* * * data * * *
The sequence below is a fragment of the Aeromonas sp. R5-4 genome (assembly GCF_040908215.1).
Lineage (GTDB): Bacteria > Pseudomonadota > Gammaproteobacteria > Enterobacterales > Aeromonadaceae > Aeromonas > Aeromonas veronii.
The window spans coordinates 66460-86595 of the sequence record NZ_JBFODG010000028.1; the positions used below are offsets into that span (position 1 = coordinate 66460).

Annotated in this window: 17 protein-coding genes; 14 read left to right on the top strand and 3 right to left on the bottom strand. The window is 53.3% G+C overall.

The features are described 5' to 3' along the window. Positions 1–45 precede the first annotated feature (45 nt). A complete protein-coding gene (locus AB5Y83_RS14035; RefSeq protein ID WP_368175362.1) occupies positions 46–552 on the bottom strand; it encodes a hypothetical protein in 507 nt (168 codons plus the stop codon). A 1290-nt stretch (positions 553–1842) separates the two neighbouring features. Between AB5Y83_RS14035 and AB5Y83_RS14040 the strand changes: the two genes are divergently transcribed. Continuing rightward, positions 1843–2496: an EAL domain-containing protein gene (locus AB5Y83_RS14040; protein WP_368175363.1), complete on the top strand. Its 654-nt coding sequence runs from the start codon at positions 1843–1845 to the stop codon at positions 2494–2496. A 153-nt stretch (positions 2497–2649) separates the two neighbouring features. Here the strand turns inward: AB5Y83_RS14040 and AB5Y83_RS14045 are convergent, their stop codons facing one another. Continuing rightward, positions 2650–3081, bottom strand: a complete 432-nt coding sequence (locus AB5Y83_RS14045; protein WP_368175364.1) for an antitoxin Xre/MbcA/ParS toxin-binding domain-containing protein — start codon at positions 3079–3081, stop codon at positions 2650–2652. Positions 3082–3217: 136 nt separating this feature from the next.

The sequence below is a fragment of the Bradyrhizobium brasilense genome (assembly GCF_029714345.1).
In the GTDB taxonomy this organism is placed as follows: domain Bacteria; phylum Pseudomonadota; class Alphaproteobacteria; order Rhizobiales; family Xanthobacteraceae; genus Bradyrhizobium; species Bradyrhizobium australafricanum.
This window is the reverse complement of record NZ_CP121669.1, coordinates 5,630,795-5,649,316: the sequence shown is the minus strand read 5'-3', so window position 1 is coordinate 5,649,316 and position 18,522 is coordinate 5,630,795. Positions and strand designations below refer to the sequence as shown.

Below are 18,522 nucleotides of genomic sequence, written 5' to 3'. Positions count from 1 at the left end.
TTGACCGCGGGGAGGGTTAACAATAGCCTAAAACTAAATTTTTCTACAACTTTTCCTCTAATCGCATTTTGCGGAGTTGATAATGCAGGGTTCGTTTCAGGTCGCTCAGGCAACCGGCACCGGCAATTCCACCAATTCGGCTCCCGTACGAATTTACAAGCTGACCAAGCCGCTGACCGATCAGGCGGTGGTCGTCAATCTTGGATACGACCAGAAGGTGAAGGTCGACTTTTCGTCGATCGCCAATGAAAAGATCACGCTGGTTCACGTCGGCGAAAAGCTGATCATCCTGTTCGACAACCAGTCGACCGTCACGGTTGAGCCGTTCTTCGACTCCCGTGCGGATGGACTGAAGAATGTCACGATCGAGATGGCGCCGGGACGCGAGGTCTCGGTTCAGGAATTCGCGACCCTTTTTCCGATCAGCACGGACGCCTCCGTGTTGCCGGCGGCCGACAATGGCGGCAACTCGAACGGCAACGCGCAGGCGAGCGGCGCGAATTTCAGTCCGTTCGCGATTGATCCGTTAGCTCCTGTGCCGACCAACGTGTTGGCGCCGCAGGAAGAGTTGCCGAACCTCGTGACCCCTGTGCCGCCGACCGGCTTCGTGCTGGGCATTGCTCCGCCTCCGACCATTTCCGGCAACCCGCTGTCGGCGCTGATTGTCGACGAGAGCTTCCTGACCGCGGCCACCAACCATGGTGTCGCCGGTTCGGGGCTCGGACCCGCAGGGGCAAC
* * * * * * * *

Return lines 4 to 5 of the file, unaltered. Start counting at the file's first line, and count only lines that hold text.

Annotated in this window: 17 protein-coding genes; 14 read left to right on the top strand and 3 right to left on the bottom strand. The window is 53.3% G+C overall.

The features are described 5' to 3' along the window. Positions 1–45 precede the first annotated feature (45 nt). A complete protein-coding gene (locus AB5Y83_RS14035; RefSeq protein ID WP_368175362.1) occupies positions 46–552 on the bottom strand; it encodes a hypothetical protein in 507 nt (168 codons plus the stop codon). A 1290-nt stretch (positions 553–1842) separates the two neighbouring features. Between AB5Y83_RS14035 and AB5Y83_RS14040 the strand changes: the two genes are divergently transcribed. Continuing rightward, positions 1843–2496: an EAL domain-containing protein gene (locus AB5Y83_RS14040; protein WP_368175363.1), complete on the top strand. Its 654-nt coding sequence runs from the start codon at positions 1843–1845 to the stop codon at positions 2494–2496. A 153-nt stretch (positions 2497–2649) separates the two neighbouring features. Here the strand turns inward: AB5Y83_RS14040 and AB5Y83_RS14045 are convergent, their stop codons facing one another. Continuing rightward, positions 2650–3081, bottom strand: a complete 432-nt coding sequence (locus AB5Y83_RS14045; protein WP_368175364.1) for an antitoxin Xre/MbcA/ParS toxin-binding domain-containing protein — start codon at positions 3079–3081, stop codon at positions 2650–2652. Positions 3082–3217: 136 nt separating this feature from the next.